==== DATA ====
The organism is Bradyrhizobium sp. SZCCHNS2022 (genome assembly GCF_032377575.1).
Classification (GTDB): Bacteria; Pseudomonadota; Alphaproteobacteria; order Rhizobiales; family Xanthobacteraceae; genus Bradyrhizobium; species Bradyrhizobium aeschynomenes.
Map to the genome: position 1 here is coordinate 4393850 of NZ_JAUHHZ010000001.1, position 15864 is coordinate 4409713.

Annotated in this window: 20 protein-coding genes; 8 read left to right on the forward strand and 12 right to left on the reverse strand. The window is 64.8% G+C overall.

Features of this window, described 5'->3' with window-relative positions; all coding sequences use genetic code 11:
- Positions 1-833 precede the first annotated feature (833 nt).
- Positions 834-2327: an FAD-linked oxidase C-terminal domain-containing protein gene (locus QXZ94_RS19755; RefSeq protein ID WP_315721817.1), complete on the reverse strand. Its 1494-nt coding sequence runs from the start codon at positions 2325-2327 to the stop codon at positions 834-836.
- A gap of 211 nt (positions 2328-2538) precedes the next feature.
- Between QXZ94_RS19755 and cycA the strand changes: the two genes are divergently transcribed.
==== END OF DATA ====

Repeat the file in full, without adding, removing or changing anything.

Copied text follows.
The organism is Bradyrhizobium sp. SZCCHNS2022 (genome assembly GCF_032377575.1).
Classification (GTDB): Bacteria; Pseudomonadota; Alphaproteobacteria; order Rhizobiales; family Xanthobacteraceae; genus Bradyrhizobium; species Bradyrhizobium aeschynomenes.
Map to the genome: position 1 here is coordinate 4393850 of NZ_JAUHHZ010000001.1, position 15864 is coordinate 4409713.

Annotated in this window: 20 protein-coding genes; 8 read left to right on the forward strand and 12 right to left on the reverse strand. The window is 64.8% G+C overall.

Features of this window, described 5'->3' with window-relative positions; all coding sequences use genetic code 11:
- Positions 1-833 precede the first annotated feature (833 nt).
- Positions 834-2327: an FAD-linked oxidase C-terminal domain-containing protein gene (locus QXZ94_RS19755; RefSeq protein ID WP_315721817.1), complete on the reverse strand. Its 1494-nt coding sequence runs from the start codon at positions 2325-2327 to the stop codon at positions 834-836.
- A gap of 211 nt (positions 2328-2538) precedes the next feature.
- Between QXZ94_RS19755 and cycA the strand changes: the two genes are divergently transcribed.